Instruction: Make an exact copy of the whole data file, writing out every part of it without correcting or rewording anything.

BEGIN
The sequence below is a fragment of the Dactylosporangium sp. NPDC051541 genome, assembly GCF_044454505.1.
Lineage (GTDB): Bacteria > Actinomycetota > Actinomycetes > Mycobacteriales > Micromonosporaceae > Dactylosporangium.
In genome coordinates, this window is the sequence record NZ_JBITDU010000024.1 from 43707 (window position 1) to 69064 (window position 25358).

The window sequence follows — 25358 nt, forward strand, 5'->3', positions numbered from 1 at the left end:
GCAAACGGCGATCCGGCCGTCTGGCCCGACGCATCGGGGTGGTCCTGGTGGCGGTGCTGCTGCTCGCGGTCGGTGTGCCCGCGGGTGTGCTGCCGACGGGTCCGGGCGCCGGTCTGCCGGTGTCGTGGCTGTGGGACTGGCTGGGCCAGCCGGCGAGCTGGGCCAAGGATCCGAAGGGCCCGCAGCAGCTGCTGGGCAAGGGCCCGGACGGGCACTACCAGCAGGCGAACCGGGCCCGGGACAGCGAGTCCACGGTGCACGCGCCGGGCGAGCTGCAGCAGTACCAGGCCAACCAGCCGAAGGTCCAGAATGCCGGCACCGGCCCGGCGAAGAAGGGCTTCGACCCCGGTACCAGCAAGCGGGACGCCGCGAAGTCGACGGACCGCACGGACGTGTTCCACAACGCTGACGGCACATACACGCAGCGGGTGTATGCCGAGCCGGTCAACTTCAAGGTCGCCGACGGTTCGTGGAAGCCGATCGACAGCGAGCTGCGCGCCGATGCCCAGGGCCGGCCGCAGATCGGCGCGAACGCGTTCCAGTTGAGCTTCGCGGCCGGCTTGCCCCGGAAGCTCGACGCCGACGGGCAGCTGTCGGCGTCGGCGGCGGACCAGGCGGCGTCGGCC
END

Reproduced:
The sequence below is a fragment of the Dactylosporangium sp. NPDC051541 genome, assembly GCF_044454505.1.
Lineage (GTDB): Bacteria > Actinomycetota > Actinomycetes > Mycobacteriales > Micromonosporaceae > Dactylosporangium.
In genome coordinates, this window is the sequence record NZ_JBITDU010000024.1 from 43707 (window position 1) to 69064 (window position 25358).

The window sequence follows — 25358 nt, forward strand, 5'->3', positions numbered from 1 at the left end:
GCAAACGGCGATCCGGCCGTCTGGCCCGACGCATCGGGGTGGTCCTGGTGGCGGTGCTGCTGCTCGCGGTCGGTGTGCCCGCGGGTGTGCTGCCGACGGGTCCGGGCGCCGGTCTGCCGGTGTCGTGGCTGTGGGACTGGCTGGGCCAGCCGGCGAGCTGGGCCAAGGATCCGAAGGGCCCGCAGCAGCTGCTGGGCAAGGGCCCGGACGGGCACTACCAGCAGGCGAACCGGGCCCGGGACAGCGAGTCCACGGTGCACGCGCCGGGCGAGCTGCAGCAGTACCAGGCCAACCAGCCGAAGGTCCAGAATGCCGGCACCGGCCCGGCGAAGAAGGGCTTCGACCCCGGTACCAGCAAGCGGGACGCCGCGAAGTCGACGGACCGCACGGACGTGTTCCACAACGCTGACGGCACATACACGCAGCGGGTGTATGCCGAGCCGGTCAACTTCAAGGTCGCCGACGGTTCGTGGAAGCCGATCGACAGCGAGCTGCGCGCCGATGCCCAGGGCCGGCCGCAGATCGGCGCGAACGCGTTCCAGTTGAGCTTCGCGGCCGGCTTGCCCCGGAAGCTCGACGCCGACGGGCAGCTGTCGGCGTCGGCGGCGGACCAGGCGGCGTCGGCC